Mumbling... not sure how to handle this? -

Mumbling... not sure how to handle this?


I’ve been in the caregiver field for a short time so far and my client has dementia. She mumbles 99% of the time. She is mostly bedridden and when she calls out loudly to me I can understand about half of what she’s saying. When I get in there to see what she needs she mumbles so badly I can only make out one or two words if I’m lucky. Not sure how to handle this. Or how to respond when she’s looking at me expecting me to answer her and I haven’t a clue what she said.



When you can, post something on your profile about ur patient. It helps us to help u.

There 's more here than dementia if she is bed bound. Did she have a stroke? If so, she may not be able to talk. Who is paying you for her care? Family? Is there someone you can question about her health history. Maybe some speech therapy will help her.

Put in search "Talking Boards for Stroke Victims" Here is what I found.

This way she can point to what she needs. There r some sophisticated ones but they are pricy. Maybe you can put one together cutting out pictures from a magazine. It has to be as frustrating for her as it is for you.
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Reply to JoAnn29

Sometimes, I think we can try to anticipate what may be the matter, while keeping in mind that with dementia, the patient's mind may be making them make sounds that are not really understandable. She may not even realize what she is saying herself. So, I'd try not to stress over this. You might check to see if she's wet or needs changing. If it's been awhile since her meal, offer a snack or beverage. Adjust her position in bed or rearrange her pillows to make her more comfortable. If her skin is cool, put on another blanket, if hot, adjust accordingly. Maybe, she's bored, turn on some music or read to her. Just try to cover all the potential things. You might even say outloud, I'm not sure what you want, but, I'll do my best to help you. So, if she does understand, that will give her comfort.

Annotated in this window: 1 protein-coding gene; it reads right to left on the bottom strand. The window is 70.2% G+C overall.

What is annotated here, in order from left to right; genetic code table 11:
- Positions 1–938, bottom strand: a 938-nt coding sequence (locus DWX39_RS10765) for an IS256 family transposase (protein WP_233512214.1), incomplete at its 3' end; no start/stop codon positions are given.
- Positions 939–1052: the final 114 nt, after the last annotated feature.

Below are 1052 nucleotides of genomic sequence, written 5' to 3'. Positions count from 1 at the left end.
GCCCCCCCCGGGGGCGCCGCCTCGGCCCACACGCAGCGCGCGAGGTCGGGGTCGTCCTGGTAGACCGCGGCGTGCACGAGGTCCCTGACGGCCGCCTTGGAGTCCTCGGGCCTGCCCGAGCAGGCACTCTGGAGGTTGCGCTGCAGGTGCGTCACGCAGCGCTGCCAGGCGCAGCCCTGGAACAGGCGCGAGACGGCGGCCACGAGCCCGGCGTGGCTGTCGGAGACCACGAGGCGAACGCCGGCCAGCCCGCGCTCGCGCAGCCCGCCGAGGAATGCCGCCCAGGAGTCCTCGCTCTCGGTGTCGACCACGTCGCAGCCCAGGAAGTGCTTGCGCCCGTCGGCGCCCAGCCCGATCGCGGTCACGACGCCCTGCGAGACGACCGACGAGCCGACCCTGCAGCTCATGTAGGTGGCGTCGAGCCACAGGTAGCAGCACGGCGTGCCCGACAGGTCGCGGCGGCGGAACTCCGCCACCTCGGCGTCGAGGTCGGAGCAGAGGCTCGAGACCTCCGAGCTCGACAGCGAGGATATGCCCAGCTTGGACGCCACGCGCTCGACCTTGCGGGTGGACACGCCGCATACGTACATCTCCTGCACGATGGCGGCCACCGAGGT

You might discuss it with her doctor too, to rule out any pain that she could have that she is not able to communicate about.

You might also check out online videos by Teepa Snow on dementia. She has a method of how you can hold the patients hand and touch their arm in order to get an idea of how they are feeling and if they are in pain, if their communication is not good. I'm not that familiar with it, but, recall seeing it on You Tube. She has a lot of suggestions for helping understand and manage care.
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Reply to Sunnygirl1

Even those who speak clearly sometimes can't find the right words, can't articulate what it is they want or just don't make sense. With my mom it was that she would call but not know what was wrong when I got there so I went through my list of things she might need - are you in pain... and where? hungry? thirsty? need repositioning? need changing? want the radio on? want to get up? etc etc
Sometimes we just couldn't figure it out so I did what I could to comfort her and sometimes it was part of her pattern of anxiety and dementia to call repeatedly for no reason.
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Reply to cwillie

Does she have an illness that would cause this mumbling? Something with her speech or vocal chords?

Does she have dementia?

I suppose the reason doesn't matter since if her mumbling is the symptom of something medical it's probably not something you can fix.

I wonder how long you've been working with her. Maybe you can get used to her mumbling and begin to understand her.

You're only other recourse is to ask her to repeat herself which I know can be tedious for you and annoying for her but you have to know what she needs. If sh's lucid explain to her that you're having difficulty understanding her and ask her if she can speak more clearly. You have to be able to understand her so she can communicate her needs to you.
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Reply to Eyerishlass
Karner 24 min ago
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